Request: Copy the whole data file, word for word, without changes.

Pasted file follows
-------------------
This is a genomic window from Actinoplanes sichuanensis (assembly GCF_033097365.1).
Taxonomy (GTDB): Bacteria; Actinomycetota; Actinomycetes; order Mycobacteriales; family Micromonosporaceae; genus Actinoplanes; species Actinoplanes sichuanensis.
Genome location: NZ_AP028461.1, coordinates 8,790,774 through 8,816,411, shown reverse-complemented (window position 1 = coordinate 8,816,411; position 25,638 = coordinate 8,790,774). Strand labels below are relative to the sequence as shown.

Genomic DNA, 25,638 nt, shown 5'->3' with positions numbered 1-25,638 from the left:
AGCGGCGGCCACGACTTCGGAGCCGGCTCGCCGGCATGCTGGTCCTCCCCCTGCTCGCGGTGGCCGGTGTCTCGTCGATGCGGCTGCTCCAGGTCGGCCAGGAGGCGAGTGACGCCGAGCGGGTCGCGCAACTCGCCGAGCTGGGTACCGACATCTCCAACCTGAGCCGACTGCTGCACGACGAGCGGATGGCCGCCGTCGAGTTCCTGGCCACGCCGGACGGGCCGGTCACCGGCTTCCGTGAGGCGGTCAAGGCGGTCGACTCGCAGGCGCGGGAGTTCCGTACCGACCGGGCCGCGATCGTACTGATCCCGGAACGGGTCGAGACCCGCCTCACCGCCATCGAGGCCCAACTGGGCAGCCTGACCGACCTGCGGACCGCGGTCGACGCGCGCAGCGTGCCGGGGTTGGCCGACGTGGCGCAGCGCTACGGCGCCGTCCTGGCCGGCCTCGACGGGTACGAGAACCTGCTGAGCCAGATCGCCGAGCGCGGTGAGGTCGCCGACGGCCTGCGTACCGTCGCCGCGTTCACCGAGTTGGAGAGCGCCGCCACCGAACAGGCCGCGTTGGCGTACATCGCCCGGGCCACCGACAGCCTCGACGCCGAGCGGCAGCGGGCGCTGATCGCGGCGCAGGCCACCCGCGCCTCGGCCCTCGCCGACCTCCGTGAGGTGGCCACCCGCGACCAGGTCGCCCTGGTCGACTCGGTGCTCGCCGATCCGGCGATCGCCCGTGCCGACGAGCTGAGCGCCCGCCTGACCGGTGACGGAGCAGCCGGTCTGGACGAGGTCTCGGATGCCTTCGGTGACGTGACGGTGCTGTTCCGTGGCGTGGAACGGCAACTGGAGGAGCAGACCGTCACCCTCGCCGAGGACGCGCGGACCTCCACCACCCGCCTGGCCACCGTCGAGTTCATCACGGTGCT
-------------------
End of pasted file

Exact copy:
This is a genomic window from Actinoplanes sichuanensis (assembly GCF_033097365.1).
Taxonomy (GTDB): Bacteria; Actinomycetota; Actinomycetes; order Mycobacteriales; family Micromonosporaceae; genus Actinoplanes; species Actinoplanes sichuanensis.
Genome location: NZ_AP028461.1, coordinates 8,790,774 through 8,816,411, shown reverse-complemented (window position 1 = coordinate 8,816,411; position 25,638 = coordinate 8,790,774). Strand labels below are relative to the sequence as shown.

Genomic DNA, 25,638 nt, shown 5'->3' with positions numbered 1-25,638 from the left:
AGCGGCGGCCACGACTTCGGAGCCGGCTCGCCGGCATGCTGGTCCTCCCCCTGCTCGCGGTGGCCGGTGTCTCGTCGATGCGGCTGCTCCAGGTCGGCCAGGAGGCGAGTGACGCCGAGCGGGTCGCGCAACTCGCCGAGCTGGGTACCGACATCTCCAACCTGAGCCGACTGCTGCACGACGAGCGGATGGCCGCCGTCGAGTTCCTGGCCACGCCGGACGGGCCGGTCACCGGCTTCCGTGAGGCGGTCAAGGCGGTCGACTCGCAGGCGCGGGAGTTCCGTACCGACCGGGCCGCGATCGTACTGATCCCGGAACGGGTCGAGACCCGCCTCACCGCCATCGAGGCCCAACTGGGCAGCCTGACCGACCTGCGGACCGCGGTCGACGCGCGCAGCGTGCCGGGGTTGGCCGACGTGGCGCAGCGCTACGGCGCCGTCCTGGCCGGCCTCGACGGGTACGAGAACCTGCTGAGCCAGATCGCCGAGCGCGGTGAGGTCGCCGACGGCCTGCGTACCGTCGCCGCGTTCACCGAGTTGGAGAGCGCCGCCACCGAACAGGCCGCGTTGGCGTACATCGCCCGGGCCACCGACAGCCTCGACGCCGAGCGGCAGCGGGCGCTGATCGCGGCGCAGGCCACCCGCGCCTCGGCCCTCGCCGACCTCCGTGAGGTGGCCACCCGCGACCAGGTCGCCCTGGTCGACTCGGTGCTCGCCGATCCGGCGATCGCCCGTGCCGACGAGCTGAGCGCCCGCCTGACCGGTGACGGAGCAGCCGGTCTGGACGAGGTCTCGGATGCCTTCGGTGACGTGACGGTGCTGTTCCGTGGCGTGGAACGGCAACTGGAGGAGCAGACCGTCACCCTCGCCGAGGACGCGCGGACCTCCACCACCCGCCTGGCCACCGTCGAGTTCATCACGGTGCT